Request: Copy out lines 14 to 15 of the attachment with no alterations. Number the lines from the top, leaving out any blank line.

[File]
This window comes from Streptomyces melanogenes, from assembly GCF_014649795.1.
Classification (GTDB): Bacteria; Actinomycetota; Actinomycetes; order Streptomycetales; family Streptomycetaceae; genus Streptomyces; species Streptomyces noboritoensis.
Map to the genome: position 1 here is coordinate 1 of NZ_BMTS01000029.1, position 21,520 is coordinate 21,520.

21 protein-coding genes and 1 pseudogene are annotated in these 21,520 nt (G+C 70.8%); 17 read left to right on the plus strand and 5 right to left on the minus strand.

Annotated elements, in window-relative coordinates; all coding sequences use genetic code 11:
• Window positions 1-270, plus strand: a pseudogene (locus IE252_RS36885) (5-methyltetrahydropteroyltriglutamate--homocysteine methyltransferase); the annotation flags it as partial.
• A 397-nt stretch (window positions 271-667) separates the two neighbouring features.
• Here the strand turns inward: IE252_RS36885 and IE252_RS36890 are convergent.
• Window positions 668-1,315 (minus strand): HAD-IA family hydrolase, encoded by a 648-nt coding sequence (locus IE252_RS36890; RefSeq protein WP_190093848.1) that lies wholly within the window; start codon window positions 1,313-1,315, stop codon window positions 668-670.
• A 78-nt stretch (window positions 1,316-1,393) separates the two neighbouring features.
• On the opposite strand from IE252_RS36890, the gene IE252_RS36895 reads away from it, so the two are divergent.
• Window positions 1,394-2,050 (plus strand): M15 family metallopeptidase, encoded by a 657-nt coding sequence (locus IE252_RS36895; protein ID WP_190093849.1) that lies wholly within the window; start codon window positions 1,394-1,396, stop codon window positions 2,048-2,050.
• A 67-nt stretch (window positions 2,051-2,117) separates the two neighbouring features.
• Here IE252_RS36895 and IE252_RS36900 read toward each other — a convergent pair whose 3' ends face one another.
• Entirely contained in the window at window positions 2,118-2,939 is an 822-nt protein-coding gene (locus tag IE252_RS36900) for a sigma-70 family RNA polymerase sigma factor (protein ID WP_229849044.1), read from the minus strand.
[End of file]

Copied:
• Here IE252_RS36895 and IE252_RS36900 read toward each other — a convergent pair whose 3' ends face one another.
• Entirely contained in the window at window positions 2,118-2,939 is an 822-nt protein-coding gene (locus tag IE252_RS36900) for a sigma-70 family RNA polymerase sigma factor (protein ID WP_229849044.1), read from the minus strand.